FRANKFURT (Reuters) - Bundesbank President Jens Weidmann said on Monday international pressure for the European Central Bank to play a bigger role in tackling the euro zone debt crisis must end as it could undermine the ECB’s hard-won credibility.
British Prime Minister David Cameron, U.S. President Barack Obama and Russian Prime Minister Vladimir Putin are among those who have recently called for the 17-country bloc’s central bank to take a bigger role in resolving the crisis.
Silvio Berlusconi also made a parting call as Italian prime minister on Sunday for the ECB to become a lender of last resort to prop up the euro.
Weidmann, who sits on the ECB’s 23-member Governing Council, said such pressure must cease. The ECB could not be used to finance governments or prop up insolvent banks.
“Monetary policy cannot and must not solve solvency problems of states and banks, this has to be decided by national parliaments,” he said in a speech at Euro Finance Week in Frankfurt.
“The participation of monetary policy for fiscal policy purposes must come to an end,” he added.
“Should monetary policy further stretch its mandate to deliver price stability or even violate forbidden rules of fiscal financing, nothing less is at stake than its credibility, which it has worked hard to gain over decades, and in the face of opposition.”
Weidmann led a small faction on the ECB Governing Council that opposed the reactivation in August of the bank’s bond-buy program, a controversial tool that led his predecessor at the Bundesbank, Axel Weber, to quit earlier this year.
Another German ECB policymaker, Juergen Stark, is also resigning this year in what sources say is a protest at the plan, which many in Germany feel shifts the ECB’s focus from its inflation-fighting mandate and toward fiscal policy.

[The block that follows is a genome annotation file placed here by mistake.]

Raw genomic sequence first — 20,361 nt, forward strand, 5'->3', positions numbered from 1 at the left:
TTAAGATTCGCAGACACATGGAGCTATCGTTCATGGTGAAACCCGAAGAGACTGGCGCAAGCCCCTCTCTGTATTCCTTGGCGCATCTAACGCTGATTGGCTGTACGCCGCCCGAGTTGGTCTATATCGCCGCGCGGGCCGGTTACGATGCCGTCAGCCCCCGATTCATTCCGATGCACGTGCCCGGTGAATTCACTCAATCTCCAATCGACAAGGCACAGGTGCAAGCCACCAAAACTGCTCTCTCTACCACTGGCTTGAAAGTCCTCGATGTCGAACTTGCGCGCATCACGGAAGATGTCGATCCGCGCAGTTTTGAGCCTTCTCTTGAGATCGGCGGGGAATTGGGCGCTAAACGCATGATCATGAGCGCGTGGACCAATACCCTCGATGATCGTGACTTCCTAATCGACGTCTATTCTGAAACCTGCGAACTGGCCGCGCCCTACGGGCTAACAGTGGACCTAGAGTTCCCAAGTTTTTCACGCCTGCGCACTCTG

Stark has called for the ECB to halt the bond program.
Despite opposition in Germany to ramping up the bond-buy plan, pressure for the bank to do exactly that grew last week when Italian benchmark bond yields shot past 7-percent — the point at which Portugal and Ireland were forced seek bailouts.
“With every setback suffered by governments to solve the crisis, the pressure has risen on monetary policy regarding its role as the only potent actor,” Weidmann said.
“This threatens to completely blur or even eliminate the boundaries between monetary and fiscal policy,” he added.
Such pressure had recently been seen when leaders considered using the ECB to leverage the euro zone’s rescue fund, the European Financial Stability Facility, he said.
Euro zone leaders eventually decided not to use the ECB to leverage the fund, but officials have yet to find a watertight way to boost it.
Uncertainty over how the bulked-up EFSF will be funded is playing out amid intense market pressure on Italy, where former European Commissioner Mario Monti began preparations on Monday to form a new technocrat government to restore market confidence in the country’s battered public finances.
“Italy can master the current difficulties on its own,” said Weidmann. “It is just a matter of political will,” he said, adding that the country was not making the most of its economic potential.
Writing by Marc Jones and Paul Carrel